BUCSA is delighted to congratulate three affiliated colleagues
on their recent promotions to full professors!
Cheryl Knott, CAS, Anthropology, examines orangutan and great ape physiology and behavior, focusing on how primates cope with environmental changes – particularly those resulting in fluctuating food availability. She is a National Geographic Emerging Explorer, has authored dozens of book chapters and journal articles chronicling her research, and is a frequent keynote speaker at conferences and other forums on orangutans, great apes, and rainforest conservation. In 2017, she received the Orang Utan Republik Foundation’s Pongo Environmental Award for ongoing conservation efforts in Borneo, Indonesia.
Nancy Smith-Hefner, CAS, Anthropology, is a linguist and anthropologist whose research explores language, gender, religion, and sexuality studies in Southeast Asia, most recently focusing on the experiences of Muslim Javanese youth. A frequent presenter at international conferences, she has published extensively in leading scholarly journals and authored or co-authored three books, including 2019’s Islamizing Intimacies: Youth, Sexuality, and Gender in Contemporary Indonesia. Current projects include a volume due out later this year on gender, education, and global delays in marriage and a handbook on gender in Southeast Asia from Routledge.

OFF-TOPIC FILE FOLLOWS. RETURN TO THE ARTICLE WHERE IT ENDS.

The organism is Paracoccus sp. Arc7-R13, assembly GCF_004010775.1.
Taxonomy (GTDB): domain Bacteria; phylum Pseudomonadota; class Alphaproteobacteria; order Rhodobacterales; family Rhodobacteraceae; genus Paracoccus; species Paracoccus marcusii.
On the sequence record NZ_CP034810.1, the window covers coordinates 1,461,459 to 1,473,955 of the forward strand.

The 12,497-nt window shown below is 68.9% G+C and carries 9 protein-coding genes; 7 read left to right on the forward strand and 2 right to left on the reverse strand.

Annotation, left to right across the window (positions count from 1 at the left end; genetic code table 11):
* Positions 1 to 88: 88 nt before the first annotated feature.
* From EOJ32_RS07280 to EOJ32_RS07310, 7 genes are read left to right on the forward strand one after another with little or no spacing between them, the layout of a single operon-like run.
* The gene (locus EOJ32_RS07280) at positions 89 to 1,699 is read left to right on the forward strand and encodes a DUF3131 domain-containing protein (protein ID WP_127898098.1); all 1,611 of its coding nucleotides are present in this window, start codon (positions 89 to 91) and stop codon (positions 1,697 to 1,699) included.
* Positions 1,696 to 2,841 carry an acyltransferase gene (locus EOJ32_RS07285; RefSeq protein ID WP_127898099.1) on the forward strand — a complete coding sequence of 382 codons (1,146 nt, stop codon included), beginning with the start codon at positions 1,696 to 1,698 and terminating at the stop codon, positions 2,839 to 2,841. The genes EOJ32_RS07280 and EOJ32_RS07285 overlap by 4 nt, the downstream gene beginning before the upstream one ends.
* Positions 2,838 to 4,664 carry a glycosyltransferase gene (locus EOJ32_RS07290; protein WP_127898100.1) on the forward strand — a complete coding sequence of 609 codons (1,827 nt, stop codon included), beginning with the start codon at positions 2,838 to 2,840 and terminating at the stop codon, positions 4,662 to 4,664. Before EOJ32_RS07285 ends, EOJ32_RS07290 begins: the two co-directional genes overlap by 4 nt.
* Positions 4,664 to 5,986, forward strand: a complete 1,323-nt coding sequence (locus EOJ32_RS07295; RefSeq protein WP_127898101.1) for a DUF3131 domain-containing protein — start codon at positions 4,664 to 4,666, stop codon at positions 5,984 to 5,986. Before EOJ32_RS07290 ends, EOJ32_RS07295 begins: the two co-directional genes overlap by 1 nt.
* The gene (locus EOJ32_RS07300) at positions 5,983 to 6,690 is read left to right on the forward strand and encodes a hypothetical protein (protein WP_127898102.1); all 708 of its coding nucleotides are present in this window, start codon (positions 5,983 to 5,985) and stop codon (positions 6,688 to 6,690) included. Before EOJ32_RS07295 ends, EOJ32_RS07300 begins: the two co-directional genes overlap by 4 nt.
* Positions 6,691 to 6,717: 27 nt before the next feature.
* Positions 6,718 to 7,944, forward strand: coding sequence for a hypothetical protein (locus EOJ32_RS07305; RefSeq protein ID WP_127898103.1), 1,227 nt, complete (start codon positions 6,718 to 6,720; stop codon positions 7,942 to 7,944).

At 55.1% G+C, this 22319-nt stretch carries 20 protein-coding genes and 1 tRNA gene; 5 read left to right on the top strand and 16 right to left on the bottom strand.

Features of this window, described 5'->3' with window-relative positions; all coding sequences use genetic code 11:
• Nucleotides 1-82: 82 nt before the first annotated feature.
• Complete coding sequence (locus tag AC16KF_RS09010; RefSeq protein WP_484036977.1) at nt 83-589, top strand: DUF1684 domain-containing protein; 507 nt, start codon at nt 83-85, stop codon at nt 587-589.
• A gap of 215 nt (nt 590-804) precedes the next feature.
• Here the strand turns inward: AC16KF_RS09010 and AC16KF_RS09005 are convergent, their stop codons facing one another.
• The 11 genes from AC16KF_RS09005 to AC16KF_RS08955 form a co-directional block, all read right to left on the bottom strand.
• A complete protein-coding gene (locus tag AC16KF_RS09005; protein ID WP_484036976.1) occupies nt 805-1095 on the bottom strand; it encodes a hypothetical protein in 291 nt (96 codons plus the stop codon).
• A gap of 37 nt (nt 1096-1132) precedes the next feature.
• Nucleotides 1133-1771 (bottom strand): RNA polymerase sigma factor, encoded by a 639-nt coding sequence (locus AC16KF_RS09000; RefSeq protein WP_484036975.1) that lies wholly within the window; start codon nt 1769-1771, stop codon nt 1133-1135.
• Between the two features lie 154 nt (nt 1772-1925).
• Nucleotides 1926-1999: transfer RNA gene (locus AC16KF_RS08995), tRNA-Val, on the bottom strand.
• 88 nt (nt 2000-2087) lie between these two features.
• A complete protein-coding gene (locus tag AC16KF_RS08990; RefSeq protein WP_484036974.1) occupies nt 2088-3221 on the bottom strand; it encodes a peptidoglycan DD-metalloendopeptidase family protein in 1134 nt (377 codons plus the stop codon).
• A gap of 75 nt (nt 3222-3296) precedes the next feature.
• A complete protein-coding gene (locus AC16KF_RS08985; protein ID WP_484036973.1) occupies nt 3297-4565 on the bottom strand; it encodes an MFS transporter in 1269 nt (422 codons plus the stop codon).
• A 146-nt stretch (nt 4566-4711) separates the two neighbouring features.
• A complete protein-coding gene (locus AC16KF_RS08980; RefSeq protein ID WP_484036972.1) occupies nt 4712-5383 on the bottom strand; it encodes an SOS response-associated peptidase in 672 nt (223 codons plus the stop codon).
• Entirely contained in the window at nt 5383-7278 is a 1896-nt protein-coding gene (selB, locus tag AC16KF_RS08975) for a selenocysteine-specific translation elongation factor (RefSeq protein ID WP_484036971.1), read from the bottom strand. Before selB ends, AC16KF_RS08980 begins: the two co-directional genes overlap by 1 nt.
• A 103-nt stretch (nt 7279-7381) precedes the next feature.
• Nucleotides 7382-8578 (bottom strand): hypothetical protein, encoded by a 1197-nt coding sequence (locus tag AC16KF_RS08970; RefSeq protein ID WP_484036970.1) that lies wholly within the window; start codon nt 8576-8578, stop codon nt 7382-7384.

Alice Tseng, CAS, History of Art & Architecture, is a scholar of Japanese art and architecture, with particular focus on the 19th and 20th centuries – from institutional buildings, collections, and exhibitions to the role of the visual arts in cultural transformation. She has received prominent fellowships from the Fulbright Foundation, the National Gallery of Art, and the J. Paul Getty Foundation, among others, and published three books, including most recently, Modern Kyoto: Building for Ceremony and Commemoration, 1868-1940 (2018). Her current research examines the visual and spatial representations of Japan’s modern emperors.